Officers used a stun-shield — a type of shield that delivers an electric shock — and struck him in the back of the leg when he refused to allow them to handcuff him, a report said.

When frisking him, officers found that he had fashioned a fake shank out of an inside-out potato chip bag.

Nunn and Williams were uninjured, according to jail documents. However, in his letter, Williams said corrections officers punished him by not giving him water for three days and by shocking him with a stun gun “until I defecated.”

Sgt. Jennifer Taylor, a spokeswoman at the jail, said she was not aware of any such actions. She said prisoners are never denied food or water as punishment.

Nunn did not want to press charges.

In his letter, Williams also claimed that he had recently made a bomb threat to the Robert F. Stephens Courthouse in Lexington. Jennifer Miller, a spokeswoman for the Fayette County Sheriff’s Office, confirmed that there had been a bomb threat and said it was under investigation.

Despite recent cases in which he allegedly assaulted a U.S. Secret Service Agent and mailed hoax bomb threats and anthrax letters to government officials, Williams has not gone before a jury as a result of the charges. Criminal charges in those cases have been dismissed, which Williams said is “to prevent me from reaching the citizen jury.”

In his letter to the newspaper, he demanded “that I be prosecuted for any wrongdoing and demand that the citizens shall rule and have the right to decide the law and facts on Jury Duty.”

According to an April indictment, while Williams was at Big Sandy penitentiary in 2009, he mailed packages to numerous Kentucky congressmen, Gov. Steve Beshear and federal judges that falsely claimed to contain anthrax, smallpox or explosives.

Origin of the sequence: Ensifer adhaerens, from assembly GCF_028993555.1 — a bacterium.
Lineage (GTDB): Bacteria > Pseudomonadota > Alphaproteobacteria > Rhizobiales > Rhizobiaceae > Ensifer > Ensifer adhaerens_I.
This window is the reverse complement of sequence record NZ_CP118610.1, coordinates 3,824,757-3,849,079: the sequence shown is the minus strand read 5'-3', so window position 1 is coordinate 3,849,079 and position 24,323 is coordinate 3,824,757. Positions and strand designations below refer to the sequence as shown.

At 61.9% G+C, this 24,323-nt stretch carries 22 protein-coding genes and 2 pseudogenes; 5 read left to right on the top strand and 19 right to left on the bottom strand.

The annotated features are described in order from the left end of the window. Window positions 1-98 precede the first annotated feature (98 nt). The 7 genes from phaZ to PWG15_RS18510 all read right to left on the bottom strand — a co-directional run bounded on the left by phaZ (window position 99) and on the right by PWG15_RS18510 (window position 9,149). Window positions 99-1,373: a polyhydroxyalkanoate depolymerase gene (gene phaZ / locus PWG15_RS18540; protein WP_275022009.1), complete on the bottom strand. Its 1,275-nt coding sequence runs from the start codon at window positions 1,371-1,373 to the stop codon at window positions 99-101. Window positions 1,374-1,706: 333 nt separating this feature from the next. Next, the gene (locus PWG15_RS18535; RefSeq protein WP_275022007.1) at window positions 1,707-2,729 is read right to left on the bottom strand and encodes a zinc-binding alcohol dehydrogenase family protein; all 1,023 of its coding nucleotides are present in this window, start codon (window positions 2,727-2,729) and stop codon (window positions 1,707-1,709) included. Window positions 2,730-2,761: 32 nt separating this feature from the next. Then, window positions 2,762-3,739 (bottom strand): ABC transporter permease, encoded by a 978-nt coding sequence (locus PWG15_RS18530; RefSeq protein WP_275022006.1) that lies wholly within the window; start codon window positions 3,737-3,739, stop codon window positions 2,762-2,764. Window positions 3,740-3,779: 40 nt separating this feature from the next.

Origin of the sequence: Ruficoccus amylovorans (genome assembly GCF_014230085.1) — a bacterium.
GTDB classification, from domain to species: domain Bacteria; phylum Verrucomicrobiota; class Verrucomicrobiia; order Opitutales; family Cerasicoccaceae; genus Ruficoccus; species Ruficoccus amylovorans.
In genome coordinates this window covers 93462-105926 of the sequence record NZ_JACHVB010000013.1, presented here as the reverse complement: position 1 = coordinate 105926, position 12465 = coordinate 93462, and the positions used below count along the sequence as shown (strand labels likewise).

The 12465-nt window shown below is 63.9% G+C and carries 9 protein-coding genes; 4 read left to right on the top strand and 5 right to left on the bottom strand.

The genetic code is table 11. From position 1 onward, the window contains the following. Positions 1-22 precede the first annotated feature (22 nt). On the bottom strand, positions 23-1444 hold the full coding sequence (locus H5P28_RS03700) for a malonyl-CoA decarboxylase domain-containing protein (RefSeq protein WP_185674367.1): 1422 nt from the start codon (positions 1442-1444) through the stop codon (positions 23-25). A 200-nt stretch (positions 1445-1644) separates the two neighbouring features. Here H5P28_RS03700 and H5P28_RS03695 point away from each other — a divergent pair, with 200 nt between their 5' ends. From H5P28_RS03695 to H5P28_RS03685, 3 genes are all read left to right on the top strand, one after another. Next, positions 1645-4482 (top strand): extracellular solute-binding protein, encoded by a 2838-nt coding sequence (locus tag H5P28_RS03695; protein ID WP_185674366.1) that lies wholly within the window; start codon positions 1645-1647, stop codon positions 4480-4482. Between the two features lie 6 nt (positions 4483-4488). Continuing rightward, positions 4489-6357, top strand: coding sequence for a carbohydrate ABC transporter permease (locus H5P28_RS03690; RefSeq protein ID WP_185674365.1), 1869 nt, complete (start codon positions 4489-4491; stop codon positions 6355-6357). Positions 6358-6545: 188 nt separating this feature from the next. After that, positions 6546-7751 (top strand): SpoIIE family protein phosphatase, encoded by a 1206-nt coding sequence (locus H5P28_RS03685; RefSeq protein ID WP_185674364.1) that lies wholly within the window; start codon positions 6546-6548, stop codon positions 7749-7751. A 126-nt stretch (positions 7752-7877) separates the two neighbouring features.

At the request of a special prosecutor, U.S. District Judge Karl Forester dismissed the indictment against Williams on June 1.

Williams provided an email message to the Herald-Leader written by the prosecutor, West Virginia Assistant U.S. Attorney R. Gregory McVey and sent to Williams’ court-appointed attorney, Steve Milner of Lexington, explaining why McVey thought the case should be dismissed.

“I have discussed the case further with my supervisors and we have decided that it would be a waste of resources — both personal and financial — to proceed with the case,” the email message said.

A spokesman for McVey’s office said he had no information about why the case was dismissed.

On April 19, at the request of Robert McBride, assistant U.S. Attorney for the Eastern District of Kentucky, Forester also dismissed a 2010 indictment against Williams for possessing a weapon called a shank at Big Sandy on Aug. 20, 2009, and assaulting a U.S. Secret Service agent, according to the indictment.

Federal court documents don’t give a reason the prosecutor asked that the 2010 case be dismissed. Kyle Edelen, a spokesman for the U.S. attorney’s office, said U.S. Department of Justice rules prohibit him from discussing the reasons if they are not expressed in court documents.